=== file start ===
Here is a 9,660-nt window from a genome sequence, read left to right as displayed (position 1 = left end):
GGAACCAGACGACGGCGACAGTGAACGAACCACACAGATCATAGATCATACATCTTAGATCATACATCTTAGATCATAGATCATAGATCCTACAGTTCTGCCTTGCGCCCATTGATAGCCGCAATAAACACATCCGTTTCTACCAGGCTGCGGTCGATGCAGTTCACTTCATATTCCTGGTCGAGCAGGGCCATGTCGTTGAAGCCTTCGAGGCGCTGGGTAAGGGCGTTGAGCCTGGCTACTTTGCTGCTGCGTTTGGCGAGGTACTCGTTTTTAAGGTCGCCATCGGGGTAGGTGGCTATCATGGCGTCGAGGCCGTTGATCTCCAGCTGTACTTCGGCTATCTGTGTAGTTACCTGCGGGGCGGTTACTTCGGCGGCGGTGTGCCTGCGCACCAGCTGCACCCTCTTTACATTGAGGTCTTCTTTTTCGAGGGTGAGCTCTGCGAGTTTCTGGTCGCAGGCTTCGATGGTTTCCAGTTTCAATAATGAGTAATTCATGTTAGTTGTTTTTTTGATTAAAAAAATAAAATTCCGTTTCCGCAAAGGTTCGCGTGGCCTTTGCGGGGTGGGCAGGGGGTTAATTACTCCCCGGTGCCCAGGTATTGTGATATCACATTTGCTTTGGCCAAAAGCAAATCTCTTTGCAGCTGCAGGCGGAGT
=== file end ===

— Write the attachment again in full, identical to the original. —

Here is a 9,660-nt window from a genome sequence, read left to right as displayed (position 1 = left end):
GGAACCAGACGACGGCGACAGTGAACGAACCACACAGATCATAGATCATACATCTTAGATCATACATCTTAGATCATAGATCATAGATCCTACAGTTCTGCCTTGCGCCCATTGATAGCCGCAATAAACACATCCGTTTCTACCAGGCTGCGGTCGATGCAGTTCACTTCATATTCCTGGTCGAGCAGGGCCATGTCGTTGAAGCCTTCGAGGCGCTGGGTAAGGGCGTTGAGCCTGGCTACTTTGCTGCTGCGTTTGGCGAGGTACTCGTTTTTAAGGTCGCCATCGGGGTAGGTGGCTATCATGGCGTCGAGGCCGTTGATCTCCAGCTGTACTTCGGCTATCTGTGTAGTTACCTGCGGGGCGGTTACTTCGGCGGCGGTGTGCCTGCGCACCAGCTGCACCCTCTTTACATTGAGGTCTTCTTTTTCGAGGGTGAGCTCTGCGAGTTTCTGGTCGCAGGCTTCGATGGTTTCCAGTTTCAATAATGAGTAATTCATGTTAGTTGTTTTTTTGATTAAAAAAATAAAATTCCGTTTCCGCAAAGGTTCGCGTGGCCTTTGCGGGGTGGGCAGGGGGTTAATTACTCCCCGGTGCCCAGGTATTGTGATATCACATTTGCTTTGGCCAAAAGCAAATCTCTTTGCAGCTGCAGGCGGAGT